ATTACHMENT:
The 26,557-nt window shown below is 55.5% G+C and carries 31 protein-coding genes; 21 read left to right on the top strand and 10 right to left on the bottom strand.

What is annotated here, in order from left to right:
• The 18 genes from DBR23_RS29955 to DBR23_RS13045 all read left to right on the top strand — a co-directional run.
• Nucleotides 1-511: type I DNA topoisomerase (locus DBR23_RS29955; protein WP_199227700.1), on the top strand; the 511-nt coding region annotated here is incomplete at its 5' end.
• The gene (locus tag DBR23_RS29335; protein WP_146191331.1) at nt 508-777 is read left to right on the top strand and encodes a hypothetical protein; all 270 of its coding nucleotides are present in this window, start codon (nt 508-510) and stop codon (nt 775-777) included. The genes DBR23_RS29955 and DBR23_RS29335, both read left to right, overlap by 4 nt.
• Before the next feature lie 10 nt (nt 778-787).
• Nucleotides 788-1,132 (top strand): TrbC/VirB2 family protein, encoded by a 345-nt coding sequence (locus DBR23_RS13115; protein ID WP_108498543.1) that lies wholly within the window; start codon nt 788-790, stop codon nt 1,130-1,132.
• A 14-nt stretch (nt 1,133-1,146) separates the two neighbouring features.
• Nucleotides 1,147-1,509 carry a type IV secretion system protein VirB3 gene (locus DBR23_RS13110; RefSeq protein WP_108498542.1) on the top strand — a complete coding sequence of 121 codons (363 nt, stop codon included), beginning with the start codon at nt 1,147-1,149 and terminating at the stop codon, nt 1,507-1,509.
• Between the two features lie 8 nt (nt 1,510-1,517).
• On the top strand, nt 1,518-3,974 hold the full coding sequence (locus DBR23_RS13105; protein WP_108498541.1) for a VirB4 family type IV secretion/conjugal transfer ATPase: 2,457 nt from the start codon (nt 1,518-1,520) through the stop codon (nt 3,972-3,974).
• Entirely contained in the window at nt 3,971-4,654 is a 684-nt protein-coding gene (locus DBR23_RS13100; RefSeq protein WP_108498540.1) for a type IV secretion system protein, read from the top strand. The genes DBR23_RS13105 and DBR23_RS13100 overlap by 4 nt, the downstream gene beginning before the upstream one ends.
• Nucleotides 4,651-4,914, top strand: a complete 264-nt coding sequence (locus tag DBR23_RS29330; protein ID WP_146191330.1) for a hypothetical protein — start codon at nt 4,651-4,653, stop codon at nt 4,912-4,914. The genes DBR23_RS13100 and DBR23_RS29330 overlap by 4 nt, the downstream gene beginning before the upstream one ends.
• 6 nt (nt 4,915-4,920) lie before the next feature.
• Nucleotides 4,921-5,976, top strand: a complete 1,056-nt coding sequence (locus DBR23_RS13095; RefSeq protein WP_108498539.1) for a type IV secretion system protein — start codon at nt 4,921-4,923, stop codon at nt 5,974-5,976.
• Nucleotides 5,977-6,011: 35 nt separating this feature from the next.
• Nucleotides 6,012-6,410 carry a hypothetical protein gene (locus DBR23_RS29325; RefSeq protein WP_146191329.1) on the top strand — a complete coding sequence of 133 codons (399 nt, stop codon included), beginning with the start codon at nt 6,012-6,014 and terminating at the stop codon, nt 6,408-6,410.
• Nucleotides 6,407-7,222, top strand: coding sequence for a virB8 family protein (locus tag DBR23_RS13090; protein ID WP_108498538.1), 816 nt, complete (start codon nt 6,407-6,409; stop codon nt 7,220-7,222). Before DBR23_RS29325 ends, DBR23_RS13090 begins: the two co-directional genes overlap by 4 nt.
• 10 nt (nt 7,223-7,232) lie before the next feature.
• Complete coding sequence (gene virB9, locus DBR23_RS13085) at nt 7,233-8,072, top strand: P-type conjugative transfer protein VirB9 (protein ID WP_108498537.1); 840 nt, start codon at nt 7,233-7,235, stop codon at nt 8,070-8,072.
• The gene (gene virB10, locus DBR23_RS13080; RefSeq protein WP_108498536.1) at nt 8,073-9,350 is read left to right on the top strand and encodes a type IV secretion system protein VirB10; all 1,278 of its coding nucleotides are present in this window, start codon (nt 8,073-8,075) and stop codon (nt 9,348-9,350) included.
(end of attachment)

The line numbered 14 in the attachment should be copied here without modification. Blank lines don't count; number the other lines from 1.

• 6 nt (nt 4,915-4,920) lie before the next feature.